Report: Best Buy Confirms “Everyday Pricing” Model
Richfield-based Best Buy Company, Inc., plans to transition to an “everyday pricing” model, which the company says will ensure that shoppers will get the lowest price Best Buy can offer, according to a report by Bloomberg.
Best Buy CEO Brian Dunn recently told the news outlet that the company plans to alter its pricing model-a move that was rumored last month.
Retailers that offer everyday pricing essentially pledge to offer the best prices they can get from suppliers while still making money on each product.
Best Buy spokeswoman Paula Baldwin on Wednesday declined to comment on the potential transition but said that she “suspects the everyday pricing topic may surface” during Thursday's conference call with investors as the company reveals fourth-quarter earnings.
A press release issued Thursday morning reported that the company's fourth-quarter earnings dipped 2 percent to $651 million, while revenue was also down, totaling $16.3 billion. Excluding a $222 million charge related to the restructuring of its international operations, the company's earnings totaled $1.98 per share, beating analyst estimates of $1.85 per share.
“In fiscal 2011, we executed deliberate plans to drive growth in profitable areas of our business, focus and restructure our international portfolio to enhance returns, and improve our capital allocation strategy,” Jim Muehlbauer, chief financial officer and executive vice president of finance, said in a statement. “In fiscal 2012, we plan to continue these themes and expect challenges in the macro environment will continue to impact consumer spending within the retail and CE industries. Accordingly, our plans for the year include a range of potential outcomes to reflect this environment while also continuing prudent investments in profitable growth areas of our business and managing costs.”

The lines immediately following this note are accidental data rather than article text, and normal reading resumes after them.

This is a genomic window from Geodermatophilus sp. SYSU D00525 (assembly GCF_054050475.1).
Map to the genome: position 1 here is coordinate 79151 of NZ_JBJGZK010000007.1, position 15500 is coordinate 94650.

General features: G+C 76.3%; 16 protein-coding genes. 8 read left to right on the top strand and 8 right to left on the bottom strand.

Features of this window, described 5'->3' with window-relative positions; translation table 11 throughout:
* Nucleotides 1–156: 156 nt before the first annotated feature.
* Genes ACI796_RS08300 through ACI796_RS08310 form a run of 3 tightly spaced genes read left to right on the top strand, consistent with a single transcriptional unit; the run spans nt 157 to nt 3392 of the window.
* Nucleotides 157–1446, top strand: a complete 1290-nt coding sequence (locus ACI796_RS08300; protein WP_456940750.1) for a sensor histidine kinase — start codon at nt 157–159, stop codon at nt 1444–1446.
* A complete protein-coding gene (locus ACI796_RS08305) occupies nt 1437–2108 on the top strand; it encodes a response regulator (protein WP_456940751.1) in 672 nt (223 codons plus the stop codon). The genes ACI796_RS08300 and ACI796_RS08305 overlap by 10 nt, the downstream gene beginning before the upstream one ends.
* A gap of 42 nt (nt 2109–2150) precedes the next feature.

The press release did not directly discuss the possible move to an “everyday pricing” model.
Dunn also told Bloomberg that his company is reorganizing its stores to reflect a “connected store” concept. According to the Bloomberg report, Best Buy's repositioning is part of a larger effort to attract customers that it has lost to other retailers, such as Walmart. Read the entire Bloomberg story here.
When rumors began circulating that Best Buy might adopt an everyday pricing model, Jim McComb, a retail consultant and president of Minneapolis-based McComb Group, Ltd., told Twin Cities Business that he is skeptical of the move.
“Retailers have turned the American consumer into a pack of trophy hunters” who are “trained to believe that the regular price is not the real price,” McComb said at the time. “The sale price is the real price.”
McComb said that consumers don't respond to everyday pricing initiatives in a consistent fashion-mostly, he thinks, because so many have embraced the “high-low” model that most retailers employ, under which the “high” shelf price is occasionally discounted to the “low” sale price.